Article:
Some school leaders are taking us for fools – we need to stand up to them

The high-stakes accountability system is no excuse. Schools are funded by public money and it’s time to reclaim their moral purpose, says Emma Knights.

Tight budgets and policy changes are making it tough for many in schools at the moment, whether you are a teacher, a school leader, a governor or a trustee.

So, it’s an awkward time to be raising the thorny issue of how we reward our school leaders. But – with apologies to all those fabulous senior leaders who deserve huge amounts of praise, and all those governing boards doing a magnificent job overseeing schools – I do agree with Sir Michael Wilshaw when he said on BBC’s Newsnight recently that not all governing boards are making the right decisions when it comes to leaders’ pay.

Last week’s research from the Centre for High Performance (CHP) crystallised National Governors’ Association thinking after our own work on executive pay. As academy accounts are in the public domain, it is possible to work out which trusts are paying salaries disproportionate to the number of pupils educated.

We had raised our growing concerns with the Department for Education (DfE) and the School Teachers Review Body (STRB), and applaud Lord Nash, the minister with responsibility for academies and governance, for his 21 October letter to chairs of academy boards of trustees in which he reminds them there is no room for complacency, including on “excessive salaries for senior staff which are not linked to their performance”.

But that is not the end of the matter: we have been pushing for benchmarking information on leaders’ pay to be made available for a couple of years and STRB has also suggested this would be helpful to governing boards making these decisions. A complete free-for-all has not resulted in sensible practice.

Not all governing boards are making the right decisions when it comes to leaders’ pay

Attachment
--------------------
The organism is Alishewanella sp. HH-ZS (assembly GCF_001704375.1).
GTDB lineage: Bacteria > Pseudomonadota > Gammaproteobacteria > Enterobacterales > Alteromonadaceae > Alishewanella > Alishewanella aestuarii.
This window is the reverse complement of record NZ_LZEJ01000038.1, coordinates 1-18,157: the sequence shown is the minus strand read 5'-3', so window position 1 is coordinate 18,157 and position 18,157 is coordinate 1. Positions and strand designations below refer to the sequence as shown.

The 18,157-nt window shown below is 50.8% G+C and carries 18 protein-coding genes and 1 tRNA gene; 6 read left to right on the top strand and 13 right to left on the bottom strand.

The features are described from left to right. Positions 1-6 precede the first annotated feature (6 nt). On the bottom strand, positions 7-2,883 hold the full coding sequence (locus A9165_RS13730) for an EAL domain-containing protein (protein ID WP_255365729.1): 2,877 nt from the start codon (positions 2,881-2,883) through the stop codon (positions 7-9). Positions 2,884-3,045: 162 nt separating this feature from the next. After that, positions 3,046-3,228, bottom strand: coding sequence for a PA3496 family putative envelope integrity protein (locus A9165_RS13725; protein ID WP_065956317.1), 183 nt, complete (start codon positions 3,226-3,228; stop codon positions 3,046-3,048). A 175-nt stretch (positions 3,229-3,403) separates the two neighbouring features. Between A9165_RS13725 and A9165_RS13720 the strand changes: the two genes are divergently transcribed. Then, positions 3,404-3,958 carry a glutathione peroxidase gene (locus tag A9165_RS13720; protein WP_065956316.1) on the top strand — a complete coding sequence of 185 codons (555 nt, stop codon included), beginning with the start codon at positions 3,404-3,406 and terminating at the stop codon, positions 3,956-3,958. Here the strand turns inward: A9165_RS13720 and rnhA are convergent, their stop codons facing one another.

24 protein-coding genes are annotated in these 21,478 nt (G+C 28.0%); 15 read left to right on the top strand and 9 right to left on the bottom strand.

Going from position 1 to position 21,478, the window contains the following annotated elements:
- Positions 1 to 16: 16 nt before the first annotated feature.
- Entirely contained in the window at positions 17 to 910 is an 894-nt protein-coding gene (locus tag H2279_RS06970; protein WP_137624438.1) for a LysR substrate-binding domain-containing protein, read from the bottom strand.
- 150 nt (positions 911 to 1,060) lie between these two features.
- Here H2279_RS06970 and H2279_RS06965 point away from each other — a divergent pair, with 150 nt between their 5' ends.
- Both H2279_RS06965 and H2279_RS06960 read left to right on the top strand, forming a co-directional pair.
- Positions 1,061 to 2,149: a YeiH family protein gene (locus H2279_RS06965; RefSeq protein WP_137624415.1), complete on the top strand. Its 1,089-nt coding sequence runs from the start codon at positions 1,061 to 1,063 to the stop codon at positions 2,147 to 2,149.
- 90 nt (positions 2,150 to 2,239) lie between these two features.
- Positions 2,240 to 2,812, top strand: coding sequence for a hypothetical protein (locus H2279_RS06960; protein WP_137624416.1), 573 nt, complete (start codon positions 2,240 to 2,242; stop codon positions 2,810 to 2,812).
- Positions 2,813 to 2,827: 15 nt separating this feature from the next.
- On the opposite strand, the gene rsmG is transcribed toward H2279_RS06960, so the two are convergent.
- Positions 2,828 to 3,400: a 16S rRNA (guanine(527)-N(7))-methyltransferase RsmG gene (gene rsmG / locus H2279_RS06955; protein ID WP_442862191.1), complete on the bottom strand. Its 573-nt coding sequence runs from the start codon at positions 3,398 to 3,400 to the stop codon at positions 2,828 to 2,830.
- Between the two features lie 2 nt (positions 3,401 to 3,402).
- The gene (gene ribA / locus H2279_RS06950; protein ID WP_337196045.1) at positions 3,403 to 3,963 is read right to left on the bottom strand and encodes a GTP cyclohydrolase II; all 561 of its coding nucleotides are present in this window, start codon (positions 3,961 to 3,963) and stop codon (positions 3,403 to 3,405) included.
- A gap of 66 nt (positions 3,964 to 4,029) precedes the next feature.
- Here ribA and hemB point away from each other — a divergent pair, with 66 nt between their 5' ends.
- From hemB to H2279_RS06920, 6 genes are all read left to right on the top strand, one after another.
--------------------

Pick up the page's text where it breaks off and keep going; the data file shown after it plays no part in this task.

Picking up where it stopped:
However, the CHP research highlights an even deeper problem: we appear to be paying the least to leaders who make a long-term difference, and more to those only making a short-term difference, largely by gaming the system. Calling it “gaming” gives the wrong sort of feel to this: it is not a bit of fun. Refusing to accept or moving out pupils who are not doing well is a serious business, which in some places has reached shocking proportions.

Sadly, I overheard two business staff of academies on a train journey who agreed “the reason that school is not doing well is they will take any pupils and that doesn’t make business sense”. Apparently this school was in the throes of becoming part of one of their multi-academy trusts, pending negotiations with the DfE to see how much additional resource the trust could obtain.

Since I began working with schools, I have heard the excuse that the “high stakes” accountability system forces people into this immoral behaviour.

We shouldn’t blame the system for our own choices. We are bigger than that. We are not mere actors; we are decision-makers with knowledge and experience who need to reflect and say enough is enough. For me, hearing about the CHP data was that moment of “enough now”.

We need to reclaim “moral purpose”, or maybe better, revert to “public duty”. The Nolan principles of public life – selflessness, integrity, objectivity, accountability, openness, honesty – need to be taken to heart and become the bedrock of behaviour. Schools are funded by public money to do the best by children and young people. Governing boards paying large rises to already well-paid senior leaders when teachers’ pay is stagnating and budgets are tightening is not financially efficient; even if it were moral, it would not be good business sense. It is particularly inefficient if we can’t even identify the leaders who do the best job.